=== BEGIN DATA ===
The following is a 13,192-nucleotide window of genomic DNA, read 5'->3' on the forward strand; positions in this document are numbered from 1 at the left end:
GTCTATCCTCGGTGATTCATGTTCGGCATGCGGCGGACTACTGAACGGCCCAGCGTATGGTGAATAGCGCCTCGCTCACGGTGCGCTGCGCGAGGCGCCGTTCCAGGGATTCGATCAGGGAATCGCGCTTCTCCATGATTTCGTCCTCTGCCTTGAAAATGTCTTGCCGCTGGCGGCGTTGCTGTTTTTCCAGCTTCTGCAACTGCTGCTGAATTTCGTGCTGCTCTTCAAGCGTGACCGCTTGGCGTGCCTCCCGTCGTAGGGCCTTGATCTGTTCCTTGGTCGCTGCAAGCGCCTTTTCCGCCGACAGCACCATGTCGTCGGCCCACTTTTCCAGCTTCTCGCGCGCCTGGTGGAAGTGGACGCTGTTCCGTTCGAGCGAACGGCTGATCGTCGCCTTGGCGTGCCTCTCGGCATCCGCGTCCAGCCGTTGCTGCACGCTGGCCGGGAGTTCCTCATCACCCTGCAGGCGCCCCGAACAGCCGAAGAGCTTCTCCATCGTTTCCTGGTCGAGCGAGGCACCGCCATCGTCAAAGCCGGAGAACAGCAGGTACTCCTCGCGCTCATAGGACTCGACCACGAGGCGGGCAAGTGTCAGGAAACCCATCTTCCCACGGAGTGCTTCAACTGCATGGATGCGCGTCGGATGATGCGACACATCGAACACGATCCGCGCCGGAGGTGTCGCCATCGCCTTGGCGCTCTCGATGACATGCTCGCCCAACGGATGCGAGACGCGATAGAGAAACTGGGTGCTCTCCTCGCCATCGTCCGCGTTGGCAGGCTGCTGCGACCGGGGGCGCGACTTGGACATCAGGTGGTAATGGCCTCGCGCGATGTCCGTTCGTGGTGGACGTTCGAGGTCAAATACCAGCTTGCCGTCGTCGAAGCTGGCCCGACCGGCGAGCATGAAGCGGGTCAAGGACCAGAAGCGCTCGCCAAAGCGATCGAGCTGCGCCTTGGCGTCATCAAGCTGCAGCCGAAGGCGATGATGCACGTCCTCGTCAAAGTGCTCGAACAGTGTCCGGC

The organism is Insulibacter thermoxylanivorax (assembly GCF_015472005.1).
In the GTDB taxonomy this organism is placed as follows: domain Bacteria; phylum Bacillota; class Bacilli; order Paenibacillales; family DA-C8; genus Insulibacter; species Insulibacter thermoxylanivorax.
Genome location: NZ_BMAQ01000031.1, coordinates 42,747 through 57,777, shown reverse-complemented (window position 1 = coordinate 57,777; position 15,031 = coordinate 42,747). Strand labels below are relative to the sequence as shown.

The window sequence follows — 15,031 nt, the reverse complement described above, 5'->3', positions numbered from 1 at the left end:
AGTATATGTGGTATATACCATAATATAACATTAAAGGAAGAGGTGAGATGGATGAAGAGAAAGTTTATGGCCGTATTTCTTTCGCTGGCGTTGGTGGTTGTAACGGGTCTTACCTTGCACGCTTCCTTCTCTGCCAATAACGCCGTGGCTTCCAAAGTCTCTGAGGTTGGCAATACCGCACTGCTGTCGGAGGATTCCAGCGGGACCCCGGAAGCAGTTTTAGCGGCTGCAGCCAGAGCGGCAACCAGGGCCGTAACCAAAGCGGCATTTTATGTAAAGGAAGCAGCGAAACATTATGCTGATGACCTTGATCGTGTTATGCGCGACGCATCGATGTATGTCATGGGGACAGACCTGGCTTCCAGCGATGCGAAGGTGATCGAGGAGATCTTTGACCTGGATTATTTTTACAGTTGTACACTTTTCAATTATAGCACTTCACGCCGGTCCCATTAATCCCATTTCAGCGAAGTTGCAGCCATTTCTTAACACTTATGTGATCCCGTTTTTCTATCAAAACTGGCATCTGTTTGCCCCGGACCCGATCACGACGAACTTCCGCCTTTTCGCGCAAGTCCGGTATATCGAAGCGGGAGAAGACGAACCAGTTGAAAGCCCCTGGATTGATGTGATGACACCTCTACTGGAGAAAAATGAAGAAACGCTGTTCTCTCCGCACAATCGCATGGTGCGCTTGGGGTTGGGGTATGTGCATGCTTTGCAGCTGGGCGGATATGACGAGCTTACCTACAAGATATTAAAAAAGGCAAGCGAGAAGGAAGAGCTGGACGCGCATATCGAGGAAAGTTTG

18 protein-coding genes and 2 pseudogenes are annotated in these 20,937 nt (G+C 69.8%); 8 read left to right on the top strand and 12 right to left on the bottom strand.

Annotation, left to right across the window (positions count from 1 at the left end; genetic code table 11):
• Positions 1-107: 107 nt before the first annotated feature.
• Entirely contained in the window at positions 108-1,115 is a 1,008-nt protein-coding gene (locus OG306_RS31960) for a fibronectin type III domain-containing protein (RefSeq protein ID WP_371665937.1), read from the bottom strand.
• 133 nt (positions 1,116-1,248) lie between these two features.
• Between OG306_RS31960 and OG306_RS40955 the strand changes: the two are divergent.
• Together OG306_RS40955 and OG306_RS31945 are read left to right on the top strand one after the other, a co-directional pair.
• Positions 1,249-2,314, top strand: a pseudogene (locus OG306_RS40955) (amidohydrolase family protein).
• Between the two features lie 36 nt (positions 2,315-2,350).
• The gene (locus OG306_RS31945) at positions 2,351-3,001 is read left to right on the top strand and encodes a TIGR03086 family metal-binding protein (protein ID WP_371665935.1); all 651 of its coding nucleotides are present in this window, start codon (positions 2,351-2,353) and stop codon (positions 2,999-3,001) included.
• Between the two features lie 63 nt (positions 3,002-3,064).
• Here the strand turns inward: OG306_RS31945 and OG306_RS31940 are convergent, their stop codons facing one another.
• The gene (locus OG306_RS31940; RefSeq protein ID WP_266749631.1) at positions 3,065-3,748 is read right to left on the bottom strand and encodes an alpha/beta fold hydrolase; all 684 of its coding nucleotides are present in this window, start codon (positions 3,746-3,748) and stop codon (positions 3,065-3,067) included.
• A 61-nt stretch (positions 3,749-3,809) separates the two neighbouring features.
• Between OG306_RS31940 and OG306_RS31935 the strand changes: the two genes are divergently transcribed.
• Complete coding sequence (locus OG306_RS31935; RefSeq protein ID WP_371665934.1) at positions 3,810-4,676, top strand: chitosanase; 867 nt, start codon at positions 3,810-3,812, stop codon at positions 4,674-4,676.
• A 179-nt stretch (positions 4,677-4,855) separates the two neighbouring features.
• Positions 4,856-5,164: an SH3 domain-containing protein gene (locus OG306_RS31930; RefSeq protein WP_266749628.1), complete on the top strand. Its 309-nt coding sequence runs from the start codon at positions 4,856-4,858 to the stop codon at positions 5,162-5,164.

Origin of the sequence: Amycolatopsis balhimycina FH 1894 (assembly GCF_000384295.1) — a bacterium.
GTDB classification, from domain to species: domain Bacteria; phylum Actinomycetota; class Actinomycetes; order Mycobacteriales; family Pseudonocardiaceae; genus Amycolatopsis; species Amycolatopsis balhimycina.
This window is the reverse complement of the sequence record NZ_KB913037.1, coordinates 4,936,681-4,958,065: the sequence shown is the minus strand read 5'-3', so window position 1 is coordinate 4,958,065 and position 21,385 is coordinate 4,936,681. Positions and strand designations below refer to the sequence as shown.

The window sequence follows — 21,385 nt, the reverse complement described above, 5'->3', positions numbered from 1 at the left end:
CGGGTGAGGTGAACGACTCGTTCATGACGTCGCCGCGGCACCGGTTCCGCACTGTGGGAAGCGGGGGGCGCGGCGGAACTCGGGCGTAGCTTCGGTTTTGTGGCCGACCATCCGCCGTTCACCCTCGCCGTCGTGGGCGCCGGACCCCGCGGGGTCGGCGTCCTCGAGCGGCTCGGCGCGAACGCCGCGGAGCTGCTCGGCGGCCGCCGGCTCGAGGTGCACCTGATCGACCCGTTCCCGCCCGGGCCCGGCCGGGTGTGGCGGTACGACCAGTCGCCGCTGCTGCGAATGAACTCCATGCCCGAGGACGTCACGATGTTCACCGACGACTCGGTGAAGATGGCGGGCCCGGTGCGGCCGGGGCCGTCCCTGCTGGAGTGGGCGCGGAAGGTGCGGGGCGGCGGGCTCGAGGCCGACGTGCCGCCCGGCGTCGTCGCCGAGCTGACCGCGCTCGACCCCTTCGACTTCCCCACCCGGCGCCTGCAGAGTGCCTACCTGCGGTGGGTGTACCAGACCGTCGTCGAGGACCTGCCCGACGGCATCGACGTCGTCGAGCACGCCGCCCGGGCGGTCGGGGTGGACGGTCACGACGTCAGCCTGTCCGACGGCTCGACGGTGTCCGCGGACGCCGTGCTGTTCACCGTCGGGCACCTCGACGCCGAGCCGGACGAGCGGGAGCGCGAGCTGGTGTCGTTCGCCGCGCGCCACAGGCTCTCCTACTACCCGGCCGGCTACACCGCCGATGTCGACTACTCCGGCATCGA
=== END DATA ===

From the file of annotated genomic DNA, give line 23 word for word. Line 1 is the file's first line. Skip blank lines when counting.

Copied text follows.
• Complete coding sequence (locus OG306_RS31935; RefSeq protein ID WP_371665934.1) at positions 3,810-4,676, top strand: chitosanase; 867 nt, start codon at positions 3,810-3,812, stop codon at positions 4,674-4,676.